If California Sen. Kamala Harris is elected president in 2020 and reelected in 2024, by the time she leaves office 114 months from now, she might have a coherent answer to the question of whether Americans should be forbidden to have what 217 million of them currently have: private health insurance. Her 22 weeks of contradictory statements, and her Trumpian meretriciousness about her contradictions, reveal a frivolity about upending health care's complex 18% of America's economy.
And her bumblings illustrate how many of the Democratic presidential aspirants, snug in their intellectual silos, have lost -- if they ever had -- an aptitude for talking like, and to, normal Americans.
Seven days after announcing her candidacy in January, Harris, appearing on CNN, endorsed "Medicare for All" and was asked: So, people "who like their [private] insurance, they don't get to keep it?" She answered: "The idea is that everyone gets access to medical care, and you don't have to go through the process of going through an insurance company, having them give you approval, going through the paperwork, all of the delay that may require. ... Let's eliminate all of that."
More government, less paperwork. Really.
She subsequently, as The New York Times -- not an unsympathetic auditor of her campaign -- says, "waffled" regarding private insurance. But at the second Miami debate she raised her hand ("just as quickly as Mr. Sanders," the Times reported) when a moderator asked: "Many people watching at home have health insurance through their employer. Who here would abolish their private insurance in favor of a government-run plan?"
Harris also raised her hand just as quickly as Sen. Elizabeth Warren had done the night before, who exclaimed "I'm with Bernie." Sen. Bernie Sanders is the purest advocate of a government-only health care system.
The next morning on MSNBC, Harris said "No, I do not" support ending private health insurance, claiming that she heard the pronoun "their" in the debate moderator's question (see the paragraph above) as an ungrammatical reference to each individual candidate. This alibi might be less implausible if she had not recently said, in a detailed response to a Times inquiry about her health insurance policy, that she favored abolishing private insurance.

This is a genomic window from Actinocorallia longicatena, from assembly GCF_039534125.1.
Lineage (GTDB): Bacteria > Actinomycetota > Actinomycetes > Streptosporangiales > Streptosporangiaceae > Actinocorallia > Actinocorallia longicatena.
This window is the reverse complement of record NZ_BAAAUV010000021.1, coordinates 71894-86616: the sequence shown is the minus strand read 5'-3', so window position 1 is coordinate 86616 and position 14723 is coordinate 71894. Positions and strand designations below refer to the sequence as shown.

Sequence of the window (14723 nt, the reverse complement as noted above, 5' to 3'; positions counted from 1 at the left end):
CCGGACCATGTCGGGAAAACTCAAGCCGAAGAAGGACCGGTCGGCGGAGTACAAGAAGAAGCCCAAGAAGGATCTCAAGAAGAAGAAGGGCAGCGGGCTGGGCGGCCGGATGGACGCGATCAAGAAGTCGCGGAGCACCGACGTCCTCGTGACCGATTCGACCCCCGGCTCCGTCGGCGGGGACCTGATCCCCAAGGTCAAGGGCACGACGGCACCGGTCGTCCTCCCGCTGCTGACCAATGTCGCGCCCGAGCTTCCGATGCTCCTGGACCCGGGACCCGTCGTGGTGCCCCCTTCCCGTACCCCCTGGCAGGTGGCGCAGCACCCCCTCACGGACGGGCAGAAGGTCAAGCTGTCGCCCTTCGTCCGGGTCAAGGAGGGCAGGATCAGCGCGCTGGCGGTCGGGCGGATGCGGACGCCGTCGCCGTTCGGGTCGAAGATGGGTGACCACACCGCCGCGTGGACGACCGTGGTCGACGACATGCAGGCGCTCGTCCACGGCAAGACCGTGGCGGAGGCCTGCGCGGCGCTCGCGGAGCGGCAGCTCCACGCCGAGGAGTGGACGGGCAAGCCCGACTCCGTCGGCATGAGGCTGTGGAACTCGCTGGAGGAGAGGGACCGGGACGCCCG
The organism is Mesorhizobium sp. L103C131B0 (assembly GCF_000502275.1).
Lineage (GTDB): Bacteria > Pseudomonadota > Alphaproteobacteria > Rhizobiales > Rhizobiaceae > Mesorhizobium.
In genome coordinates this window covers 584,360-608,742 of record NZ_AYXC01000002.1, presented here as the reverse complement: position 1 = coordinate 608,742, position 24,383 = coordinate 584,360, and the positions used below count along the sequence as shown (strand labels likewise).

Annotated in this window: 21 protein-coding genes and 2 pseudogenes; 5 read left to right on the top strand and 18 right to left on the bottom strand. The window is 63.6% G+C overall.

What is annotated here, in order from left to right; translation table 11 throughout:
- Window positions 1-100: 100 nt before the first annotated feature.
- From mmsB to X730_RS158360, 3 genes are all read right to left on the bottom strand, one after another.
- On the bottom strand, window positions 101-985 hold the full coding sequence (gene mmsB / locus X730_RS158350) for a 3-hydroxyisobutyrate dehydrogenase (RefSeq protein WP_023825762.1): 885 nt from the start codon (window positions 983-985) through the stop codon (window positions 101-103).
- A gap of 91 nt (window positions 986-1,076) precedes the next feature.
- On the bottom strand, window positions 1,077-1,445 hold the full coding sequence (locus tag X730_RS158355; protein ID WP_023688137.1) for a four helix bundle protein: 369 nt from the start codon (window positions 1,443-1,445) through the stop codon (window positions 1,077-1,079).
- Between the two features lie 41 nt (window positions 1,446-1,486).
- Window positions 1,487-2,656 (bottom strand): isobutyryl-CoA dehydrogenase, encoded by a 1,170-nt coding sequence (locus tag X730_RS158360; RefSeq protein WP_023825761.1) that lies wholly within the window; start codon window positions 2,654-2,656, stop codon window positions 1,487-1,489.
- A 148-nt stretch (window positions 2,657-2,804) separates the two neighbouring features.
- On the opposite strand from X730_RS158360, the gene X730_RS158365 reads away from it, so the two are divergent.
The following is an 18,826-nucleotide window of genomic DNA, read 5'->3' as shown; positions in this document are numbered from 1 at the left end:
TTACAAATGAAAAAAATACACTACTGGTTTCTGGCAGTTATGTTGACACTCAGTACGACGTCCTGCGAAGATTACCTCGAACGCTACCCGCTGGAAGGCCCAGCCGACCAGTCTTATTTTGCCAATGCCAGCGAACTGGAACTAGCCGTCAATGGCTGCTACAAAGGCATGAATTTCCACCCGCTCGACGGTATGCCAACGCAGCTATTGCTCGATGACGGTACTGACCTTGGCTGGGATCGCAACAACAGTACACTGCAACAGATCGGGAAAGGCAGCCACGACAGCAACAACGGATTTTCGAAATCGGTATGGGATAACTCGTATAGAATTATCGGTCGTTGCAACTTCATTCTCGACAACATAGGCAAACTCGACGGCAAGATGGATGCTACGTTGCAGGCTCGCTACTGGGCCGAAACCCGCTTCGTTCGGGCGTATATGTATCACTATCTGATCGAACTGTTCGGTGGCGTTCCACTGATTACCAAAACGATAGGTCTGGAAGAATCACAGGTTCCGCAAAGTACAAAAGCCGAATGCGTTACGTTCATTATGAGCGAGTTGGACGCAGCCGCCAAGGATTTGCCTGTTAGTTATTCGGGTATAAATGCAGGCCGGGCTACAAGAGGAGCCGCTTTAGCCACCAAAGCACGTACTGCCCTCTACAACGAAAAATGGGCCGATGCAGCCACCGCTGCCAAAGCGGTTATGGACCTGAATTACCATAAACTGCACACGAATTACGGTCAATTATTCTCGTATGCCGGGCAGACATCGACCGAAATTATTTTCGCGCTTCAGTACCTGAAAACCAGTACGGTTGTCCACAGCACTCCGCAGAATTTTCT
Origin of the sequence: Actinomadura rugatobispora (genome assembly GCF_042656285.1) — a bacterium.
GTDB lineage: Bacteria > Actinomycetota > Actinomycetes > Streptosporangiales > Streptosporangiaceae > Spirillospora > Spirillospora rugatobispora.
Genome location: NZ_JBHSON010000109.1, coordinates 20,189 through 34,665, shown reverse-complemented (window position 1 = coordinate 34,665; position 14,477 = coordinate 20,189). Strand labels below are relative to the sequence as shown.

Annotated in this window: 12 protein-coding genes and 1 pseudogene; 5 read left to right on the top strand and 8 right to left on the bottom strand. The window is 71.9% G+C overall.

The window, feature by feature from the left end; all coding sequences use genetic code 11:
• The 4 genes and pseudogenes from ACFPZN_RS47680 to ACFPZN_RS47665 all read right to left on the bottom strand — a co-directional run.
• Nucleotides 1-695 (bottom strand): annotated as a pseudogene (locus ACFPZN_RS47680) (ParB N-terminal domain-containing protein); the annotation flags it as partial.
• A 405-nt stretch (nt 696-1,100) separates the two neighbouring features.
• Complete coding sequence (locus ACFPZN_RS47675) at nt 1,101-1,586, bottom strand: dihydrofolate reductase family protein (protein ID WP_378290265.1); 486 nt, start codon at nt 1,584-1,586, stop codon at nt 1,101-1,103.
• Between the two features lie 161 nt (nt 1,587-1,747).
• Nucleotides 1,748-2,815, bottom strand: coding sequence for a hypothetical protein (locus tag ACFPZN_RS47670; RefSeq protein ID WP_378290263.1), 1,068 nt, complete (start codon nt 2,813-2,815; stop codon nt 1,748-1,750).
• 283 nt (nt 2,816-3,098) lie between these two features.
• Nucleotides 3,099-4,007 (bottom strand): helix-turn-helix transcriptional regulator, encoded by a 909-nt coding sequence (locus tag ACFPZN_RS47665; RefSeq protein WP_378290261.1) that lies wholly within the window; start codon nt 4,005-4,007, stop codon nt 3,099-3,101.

One cannot unring a bell, and Harris cannot erase the fact that she has repeatedly said she wants to take from 217 million Americans -- 80 million more than voted in 2016 -- something most of them like. And she is striking at a core function of organized labor, which is to negotiate employer-provided health care as untaxed compensation.
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Equally maladroit was her debate decision to wrap herself in an unpopular policy that ended 20 years ago. Nothing did more to fuel the conservative ascendancy in the 1980s than the 1970s enthusiasm of some judges and politicians for the compulsory busing of (other people's) children away from their neighborhood schools, assigning children to schools on the basis of skin color in order to engineer a desired racial balance. In a 1973 Gallup poll, just 4% of whites and 9% of blacks chose busing from among a variety of means of achieving integration.
Yet Harris chose this issue as a cudgel with which to bludgeon Joe Biden. He, evidently lacking the courage of what once supposedly were his convictions, had neither the gumption nor the mental nimbleness to ask her whether, as president, she would favor reviving the compulsory busing of children away from homes that many parents, black and white, purchased because of their proximity to desirable neighborhood schools.
Biden is becoming a conviction contortionist, as with his retreat from 40 years of support for the Hyde Amendment. Suddenly, he favors federal funding of abortions -- forcing many taxpayers to be complicit in a practice they abhor.
Many Democrats striving to replace Donald Trump are, while execrating him, paying him the sincerest form of flattery: imitation. He prepared to campaign for president by calling America a "hellhole" and he began his presidency with an inaugural address that his would-be replacements are mimicking with their versions of his trope about "American carnage."
The day the Supreme Court held that "partisan gerrymandering" is not a justiciable issue, Massachusetts Rep. Seth Moulton, yet another presidential candidate, tweeted: "Make no mistake: the partisan gerrymandering SCOTUS just allowed is also racial gerrymandering -- modern-day Jim Crow. Just look at what happened with Stacey Abrams last cycle in Georgia."
Abrams lost a gubernatorial race. How can a statewide race be gerrymandered?
How can presidential candidates be so silly?